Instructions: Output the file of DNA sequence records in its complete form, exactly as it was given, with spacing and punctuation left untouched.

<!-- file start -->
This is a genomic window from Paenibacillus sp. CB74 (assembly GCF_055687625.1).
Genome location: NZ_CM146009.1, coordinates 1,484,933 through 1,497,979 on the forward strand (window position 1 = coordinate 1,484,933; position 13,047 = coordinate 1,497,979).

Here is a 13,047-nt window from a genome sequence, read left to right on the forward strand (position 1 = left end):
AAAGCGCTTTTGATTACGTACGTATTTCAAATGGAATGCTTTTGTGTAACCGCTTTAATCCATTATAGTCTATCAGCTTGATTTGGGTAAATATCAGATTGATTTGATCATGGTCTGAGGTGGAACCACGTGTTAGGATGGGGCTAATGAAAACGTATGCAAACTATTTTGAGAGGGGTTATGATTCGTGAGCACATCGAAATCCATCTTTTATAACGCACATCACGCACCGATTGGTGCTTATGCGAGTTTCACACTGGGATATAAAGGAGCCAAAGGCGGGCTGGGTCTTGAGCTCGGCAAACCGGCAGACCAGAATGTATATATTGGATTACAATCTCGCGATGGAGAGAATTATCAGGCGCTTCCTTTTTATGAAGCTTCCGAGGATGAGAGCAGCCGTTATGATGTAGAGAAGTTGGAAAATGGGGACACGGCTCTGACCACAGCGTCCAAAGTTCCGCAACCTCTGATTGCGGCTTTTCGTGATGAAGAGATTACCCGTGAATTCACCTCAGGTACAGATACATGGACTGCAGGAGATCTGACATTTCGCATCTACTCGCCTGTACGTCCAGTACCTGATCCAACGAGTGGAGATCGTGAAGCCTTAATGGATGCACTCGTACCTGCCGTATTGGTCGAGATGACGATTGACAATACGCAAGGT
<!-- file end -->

This is a genomic window from Paenibacillus sp. CB74 (assembly GCF_055687625.1).
Genome location: NZ_CM146009.1, coordinates 1,484,933 through 1,497,979 on the forward strand (window position 1 = coordinate 1,484,933; position 13,047 = coordinate 1,497,979).

Here is a 13,047-nt window from a genome sequence, read left to right on the forward strand (position 1 = left end):
AAAGCGCTTTTGATTACGTACGTATTTCAAATGGAATGCTTTTGTGTAACCGCTTTAATCCATTATAGTCTATCAGCTTGATTTGGGTAAATATCAGATTGATTTGATCATGGTCTGAGGTGGAACCACGTGTTAGGATGGGGCTAATGAAAACGTATGCAAACTATTTTGAGAGGGGTTATGATTCGTGAGCACATCGAAATCCATCTTTTATAACGCACATCACGCACCGATTGGTGCTTATGCGAGTTTCACACTGGGATATAAAGGAGCCAAAGGCGGGCTGGGTCTTGAGCTCGGCAAACCGGCAGACCAGAATGTATATATTGGATTACAATCTCGCGATGGAGAGAATTATCAGGCGCTTCCTTTTTATGAAGCTTCCGAGGATGAGAGCAGCCGTTATGATGTAGAGAAGTTGGAAAATGGGGACACGGCTCTGACCACAGCGTCCAAAGTTCCGCAACCTCTGATTGCGGCTTTTCGTGATGAAGAGATTACCCGTGAATTCACCTCAGGTACAGATACATGGACTGCAGGAGATCTGACATTTCGCATCTACTCGCCTGTACGTCCAGTACCTGATCCAACGAGTGGAGATCGTGAAGCCTTAATGGATGCACTCGTACCTGCCGTATTGGTCGAGATGACGATTGACAATACGCAAGGT